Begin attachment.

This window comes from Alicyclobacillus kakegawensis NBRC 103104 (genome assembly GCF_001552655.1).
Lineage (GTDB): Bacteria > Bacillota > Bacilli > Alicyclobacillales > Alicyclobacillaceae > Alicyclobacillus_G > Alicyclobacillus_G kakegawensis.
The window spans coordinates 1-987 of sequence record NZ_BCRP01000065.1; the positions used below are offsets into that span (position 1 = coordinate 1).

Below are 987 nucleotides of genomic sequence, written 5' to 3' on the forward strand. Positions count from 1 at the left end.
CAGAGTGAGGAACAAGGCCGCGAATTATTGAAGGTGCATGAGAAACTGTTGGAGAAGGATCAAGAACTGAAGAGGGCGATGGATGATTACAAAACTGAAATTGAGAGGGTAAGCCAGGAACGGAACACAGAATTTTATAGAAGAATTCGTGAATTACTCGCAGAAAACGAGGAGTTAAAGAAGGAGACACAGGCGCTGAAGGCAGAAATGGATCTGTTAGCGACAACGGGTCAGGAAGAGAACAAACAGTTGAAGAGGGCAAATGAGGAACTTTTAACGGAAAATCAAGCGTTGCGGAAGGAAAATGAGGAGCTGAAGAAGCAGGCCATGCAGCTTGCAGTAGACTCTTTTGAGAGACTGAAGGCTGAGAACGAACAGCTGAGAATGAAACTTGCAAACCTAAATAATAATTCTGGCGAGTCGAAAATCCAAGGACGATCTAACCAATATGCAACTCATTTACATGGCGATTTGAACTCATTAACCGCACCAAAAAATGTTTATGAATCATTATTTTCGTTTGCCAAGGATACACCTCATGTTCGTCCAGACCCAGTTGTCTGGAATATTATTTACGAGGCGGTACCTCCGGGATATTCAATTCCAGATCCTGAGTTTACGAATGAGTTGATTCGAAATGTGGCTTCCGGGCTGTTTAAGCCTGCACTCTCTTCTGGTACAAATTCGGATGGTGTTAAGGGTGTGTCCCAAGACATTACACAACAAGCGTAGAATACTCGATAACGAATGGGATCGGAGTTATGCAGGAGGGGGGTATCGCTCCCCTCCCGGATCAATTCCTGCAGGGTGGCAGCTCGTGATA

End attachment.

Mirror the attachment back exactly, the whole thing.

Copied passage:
This window comes from Alicyclobacillus kakegawensis NBRC 103104 (genome assembly GCF_001552655.1).
Lineage (GTDB): Bacteria > Bacillota > Bacilli > Alicyclobacillales > Alicyclobacillaceae > Alicyclobacillus_G > Alicyclobacillus_G kakegawensis.
The window spans coordinates 1-987 of sequence record NZ_BCRP01000065.1; the positions used below are offsets into that span (position 1 = coordinate 1).

Below are 987 nucleotides of genomic sequence, written 5' to 3' on the forward strand. Positions count from 1 at the left end.
CAGAGTGAGGAACAAGGCCGCGAATTATTGAAGGTGCATGAGAAACTGTTGGAGAAGGATCAAGAACTGAAGAGGGCGATGGATGATTACAAAACTGAAATTGAGAGGGTAAGCCAGGAACGGAACACAGAATTTTATAGAAGAATTCGTGAATTACTCGCAGAAAACGAGGAGTTAAAGAAGGAGACACAGGCGCTGAAGGCAGAAATGGATCTGTTAGCGACAACGGGTCAGGAAGAGAACAAACAGTTGAAGAGGGCAAATGAGGAACTTTTAACGGAAAATCAAGCGTTGCGGAAGGAAAATGAGGAGCTGAAGAAGCAGGCCATGCAGCTTGCAGTAGACTCTTTTGAGAGACTGAAGGCTGAGAACGAACAGCTGAGAATGAAACTTGCAAACCTAAATAATAATTCTGGCGAGTCGAAAATCCAAGGACGATCTAACCAATATGCAACTCATTTACATGGCGATTTGAACTCATTAACCGCACCAAAAAATGTTTATGAATCATTATTTTCGTTTGCCAAGGATACACCTCATGTTCGTCCAGACCCAGTTGTCTGGAATATTATTTACGAGGCGGTACCTCCGGGATATTCAATTCCAGATCCTGAGTTTACGAATGAGTTGATTCGAAATGTGGCTTCCGGGCTGTTTAAGCCTGCACTCTCTTCTGGTACAAATTCGGATGGTGTTAAGGGTGTGTCCCAAGACATTACACAACAAGCGTAGAATACTCGATAACGAATGGGATCGGAGTTATGCAGGAGGGGGGTATCGCTCCCCTCCCGGATCAATTCCTGCAGGGTGGCAGCTCGTGATA